The Big DigPosted: February 18, 2011 Filed under: breast cancer, infection | Tags: Barney Frank, Boston, breast cancer, construction, DIEP, ET, haz-mat, I-93, infection, Methodist Hospital, new boobs, nurse practitioner, plastic surgeon, reconstruction, the Big Dig 39 Comments
Yesterday was yet another trip to the medical center, for one last pre-op visit to Dr Spiegel before reconstruction. I really need to think of a catchy title for the surgery, something like Boston’s big construction project, the Big Dig. Come to think of it, there are some similarities between the Big Dig and my surgery: both relate to the Central Artery and Tunneling (in fact, the official name of the Big Dig is the CA/T Project). Both are complicated, involve lots of people, and take a mighty long time to complete. But unlike the Big Dig, which replaced the 6-lane elevated Central Artery (I-93) with a 3.5-mile long underground tunnel, my surgery won’t cost $22 billion. Hopefully. My insurance company, which has been mighty nice so far, might just stroke out about that figure.
The Big Dig sounded like a great idea and was intended to be a tremendous boon to an already kick-ass city. But mismanagement, scandal, and skyrocketing costs quickly dominated headlines, and my second-favorite city had a big mess on its hands. Congressman Barney Frank quipped, “Wouldn’t it be cheaper to raise the city than depress the artery?”
Say what you will about Barney, but that’s a good line.
But back to the update on the doctor visit. This was Trevor’s day to meet the lovely Dr Spiegel, her ultra-energetic PA, Jen, and her trusty nurse Sonia. My friend Laura, who is a nurse practitioner in the liver transplant unit at Methodist, met us there, too. Dr Spiegel wanted to brief my caregivers on what to expect post-surgery, and Laura kindly offered to help out. In her white coat and super-stylish glasses, she brought a nice element of professional gravitas to the occasion. She told Dr Spiegel that she’s done some match-making for me and picked out an anesthesiologist she likes and trusts, and Dr Spiegel agrees that Dr Ashmore is the guy for me. Laura and Sonia recognized each other right away, then she and Jen hugged and high-fived, happy to be collaborating on my case. It’s good to have connections.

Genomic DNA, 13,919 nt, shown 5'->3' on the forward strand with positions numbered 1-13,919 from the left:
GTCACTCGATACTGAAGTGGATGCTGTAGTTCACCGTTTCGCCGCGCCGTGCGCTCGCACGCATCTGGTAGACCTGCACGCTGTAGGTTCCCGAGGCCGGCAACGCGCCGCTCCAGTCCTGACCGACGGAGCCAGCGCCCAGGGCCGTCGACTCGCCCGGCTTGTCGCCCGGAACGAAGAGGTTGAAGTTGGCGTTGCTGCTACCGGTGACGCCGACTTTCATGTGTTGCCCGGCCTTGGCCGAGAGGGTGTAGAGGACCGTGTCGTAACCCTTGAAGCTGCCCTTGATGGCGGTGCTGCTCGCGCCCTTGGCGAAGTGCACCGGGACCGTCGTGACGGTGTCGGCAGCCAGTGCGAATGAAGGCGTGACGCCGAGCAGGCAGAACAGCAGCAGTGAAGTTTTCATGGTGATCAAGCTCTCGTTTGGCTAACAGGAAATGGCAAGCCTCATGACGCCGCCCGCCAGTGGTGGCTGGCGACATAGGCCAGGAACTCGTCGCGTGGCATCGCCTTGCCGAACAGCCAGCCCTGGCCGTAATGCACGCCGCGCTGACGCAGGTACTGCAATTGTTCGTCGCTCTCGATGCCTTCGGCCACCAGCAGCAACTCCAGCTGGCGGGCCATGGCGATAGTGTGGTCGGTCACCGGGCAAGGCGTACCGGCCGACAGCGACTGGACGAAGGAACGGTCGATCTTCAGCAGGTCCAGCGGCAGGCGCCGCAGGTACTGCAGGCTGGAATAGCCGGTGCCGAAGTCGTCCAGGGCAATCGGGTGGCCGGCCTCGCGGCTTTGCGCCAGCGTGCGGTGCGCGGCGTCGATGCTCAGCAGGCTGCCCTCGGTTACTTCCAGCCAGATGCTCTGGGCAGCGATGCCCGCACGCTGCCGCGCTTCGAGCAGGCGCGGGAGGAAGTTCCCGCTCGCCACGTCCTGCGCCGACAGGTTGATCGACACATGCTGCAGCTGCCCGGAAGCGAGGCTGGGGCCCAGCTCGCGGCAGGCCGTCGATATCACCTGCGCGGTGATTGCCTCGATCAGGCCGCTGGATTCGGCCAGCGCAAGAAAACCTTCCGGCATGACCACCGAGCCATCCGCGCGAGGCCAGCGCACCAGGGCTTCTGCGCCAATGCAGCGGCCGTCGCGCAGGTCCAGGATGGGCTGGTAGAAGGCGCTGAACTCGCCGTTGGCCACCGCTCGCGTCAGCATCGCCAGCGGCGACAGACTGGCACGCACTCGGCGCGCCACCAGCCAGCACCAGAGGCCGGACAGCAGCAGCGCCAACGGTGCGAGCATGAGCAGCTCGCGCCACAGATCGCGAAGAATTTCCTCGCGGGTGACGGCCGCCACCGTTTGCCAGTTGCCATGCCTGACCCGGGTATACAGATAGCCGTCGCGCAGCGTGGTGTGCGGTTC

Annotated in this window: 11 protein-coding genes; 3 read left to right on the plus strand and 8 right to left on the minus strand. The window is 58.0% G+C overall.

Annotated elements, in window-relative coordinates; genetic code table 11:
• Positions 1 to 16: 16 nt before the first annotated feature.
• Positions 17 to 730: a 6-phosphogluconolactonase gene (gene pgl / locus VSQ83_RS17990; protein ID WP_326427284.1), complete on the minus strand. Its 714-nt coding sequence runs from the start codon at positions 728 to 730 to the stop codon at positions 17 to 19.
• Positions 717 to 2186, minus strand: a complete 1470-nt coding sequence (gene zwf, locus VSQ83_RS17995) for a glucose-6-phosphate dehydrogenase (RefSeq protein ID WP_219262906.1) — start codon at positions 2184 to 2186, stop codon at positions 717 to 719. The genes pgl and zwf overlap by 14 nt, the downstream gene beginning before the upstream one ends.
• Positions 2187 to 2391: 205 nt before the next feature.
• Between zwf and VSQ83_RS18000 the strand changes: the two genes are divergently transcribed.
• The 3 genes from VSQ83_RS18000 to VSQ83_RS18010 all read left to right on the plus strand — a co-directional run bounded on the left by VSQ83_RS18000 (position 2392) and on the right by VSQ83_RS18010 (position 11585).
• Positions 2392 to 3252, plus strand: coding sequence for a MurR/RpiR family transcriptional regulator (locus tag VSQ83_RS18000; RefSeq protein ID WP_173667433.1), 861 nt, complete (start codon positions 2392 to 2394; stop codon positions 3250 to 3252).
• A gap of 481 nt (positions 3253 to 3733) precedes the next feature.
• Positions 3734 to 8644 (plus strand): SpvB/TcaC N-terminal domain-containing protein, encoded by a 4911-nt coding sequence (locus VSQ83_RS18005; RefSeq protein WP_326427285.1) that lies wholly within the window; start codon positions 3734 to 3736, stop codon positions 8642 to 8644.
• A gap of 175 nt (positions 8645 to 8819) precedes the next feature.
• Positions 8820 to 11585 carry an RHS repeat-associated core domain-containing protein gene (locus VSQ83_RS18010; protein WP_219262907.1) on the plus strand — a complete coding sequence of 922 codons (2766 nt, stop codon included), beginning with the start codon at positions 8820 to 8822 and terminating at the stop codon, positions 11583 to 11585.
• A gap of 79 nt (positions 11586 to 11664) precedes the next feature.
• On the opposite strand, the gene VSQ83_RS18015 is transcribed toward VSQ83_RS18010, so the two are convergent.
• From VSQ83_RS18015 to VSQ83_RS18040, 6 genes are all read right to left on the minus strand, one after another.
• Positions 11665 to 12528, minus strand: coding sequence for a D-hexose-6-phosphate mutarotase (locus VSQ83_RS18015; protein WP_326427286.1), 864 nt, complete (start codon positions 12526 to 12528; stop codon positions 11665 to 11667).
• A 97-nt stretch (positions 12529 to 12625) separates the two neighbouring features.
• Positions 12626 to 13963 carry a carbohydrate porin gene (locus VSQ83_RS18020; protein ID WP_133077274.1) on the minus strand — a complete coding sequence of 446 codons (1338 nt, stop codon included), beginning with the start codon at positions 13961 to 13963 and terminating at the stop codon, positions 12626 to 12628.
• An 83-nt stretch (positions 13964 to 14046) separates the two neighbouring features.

The visit itself was pretty uneventful. I like uneventful at the doctor’s office. Dr Spiegel went over a few basics with us but since we were pretty much up to speed on everything, there weren’t any new developments. I’m finished with all the pre-op testing (bloodwork, blood donation, x-rays, EKG, CT-scan), and just need to watch the video consultation on Dr Spiegel’s website to get a more detailed overview of the procedure. I’m not saying I’m scared to do that, but after watching a video on youtube of an actual surgery, on an actual person, I’m not in a big hurry. Ick.
The one topic we did need to cover, though, was the infection. I wanted to bring it up in a way that seemed breezy and conversational, as opposed to, “How the sam hell are you going to keep this bloody nightmare from recurring, lady?” I was pretty sure that wouldn’t go over too well.